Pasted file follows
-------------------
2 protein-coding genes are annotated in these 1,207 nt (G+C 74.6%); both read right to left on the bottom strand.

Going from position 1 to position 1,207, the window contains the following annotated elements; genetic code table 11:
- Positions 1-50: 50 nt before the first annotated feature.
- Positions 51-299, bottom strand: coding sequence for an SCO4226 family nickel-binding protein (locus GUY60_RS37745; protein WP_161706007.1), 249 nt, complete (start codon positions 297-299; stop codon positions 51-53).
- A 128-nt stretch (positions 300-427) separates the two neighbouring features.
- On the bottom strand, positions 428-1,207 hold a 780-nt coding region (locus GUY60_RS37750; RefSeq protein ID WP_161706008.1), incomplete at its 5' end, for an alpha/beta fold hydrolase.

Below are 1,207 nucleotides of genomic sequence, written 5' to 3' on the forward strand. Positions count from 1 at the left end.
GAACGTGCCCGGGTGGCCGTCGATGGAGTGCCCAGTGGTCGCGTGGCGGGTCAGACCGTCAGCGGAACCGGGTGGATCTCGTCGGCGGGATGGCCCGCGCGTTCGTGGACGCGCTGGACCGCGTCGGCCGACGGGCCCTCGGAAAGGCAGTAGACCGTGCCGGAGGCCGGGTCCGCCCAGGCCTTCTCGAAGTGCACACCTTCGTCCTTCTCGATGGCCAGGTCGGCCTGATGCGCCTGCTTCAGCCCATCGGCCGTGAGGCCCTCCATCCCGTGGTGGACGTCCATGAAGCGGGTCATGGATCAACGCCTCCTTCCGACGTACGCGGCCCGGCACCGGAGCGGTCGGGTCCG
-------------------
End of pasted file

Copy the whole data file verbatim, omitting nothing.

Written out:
2 protein-coding genes are annotated in these 1,207 nt (G+C 74.6%); both read right to left on the bottom strand.

Going from position 1 to position 1,207, the window contains the following annotated elements; genetic code table 11:
- Positions 1-50: 50 nt before the first annotated feature.
- Positions 51-299, bottom strand: coding sequence for an SCO4226 family nickel-binding protein (locus GUY60_RS37745; protein WP_161706007.1), 249 nt, complete (start codon positions 297-299; stop codon positions 51-53).
- A 128-nt stretch (positions 300-427) separates the two neighbouring features.
- On the bottom strand, positions 428-1,207 hold a 780-nt coding region (locus GUY60_RS37750; RefSeq protein ID WP_161706008.1), incomplete at its 5' end, for an alpha/beta fold hydrolase.

Below are 1,207 nucleotides of genomic sequence, written 5' to 3' on the forward strand. Positions count from 1 at the left end.
GAACGTGCCCGGGTGGCCGTCGATGGAGTGCCCAGTGGTCGCGTGGCGGGTCAGACCGTCAGCGGAACCGGGTGGATCTCGTCGGCGGGATGGCCCGCGCGTTCGTGGACGCGCTGGACCGCGTCGGCCGACGGGCCCTCGGAAAGGCAGTAGACCGTGCCGGAGGCCGGGTCCGCCCAGGCCTTCTCGAAGTGCACACCTTCGTCCTTCTCGATGGCCAGGTCGGCCTGATGCGCCTGCTTCAGCCCATCGGCCGTGAGGCCCTCCATCCCGTGGTGGACGTCCATGAAGCGGGTCATGGATCAACGCCTCCTTCCGACGTACGCGGCCCGGCACCGGAGCGGTCGGGTCCG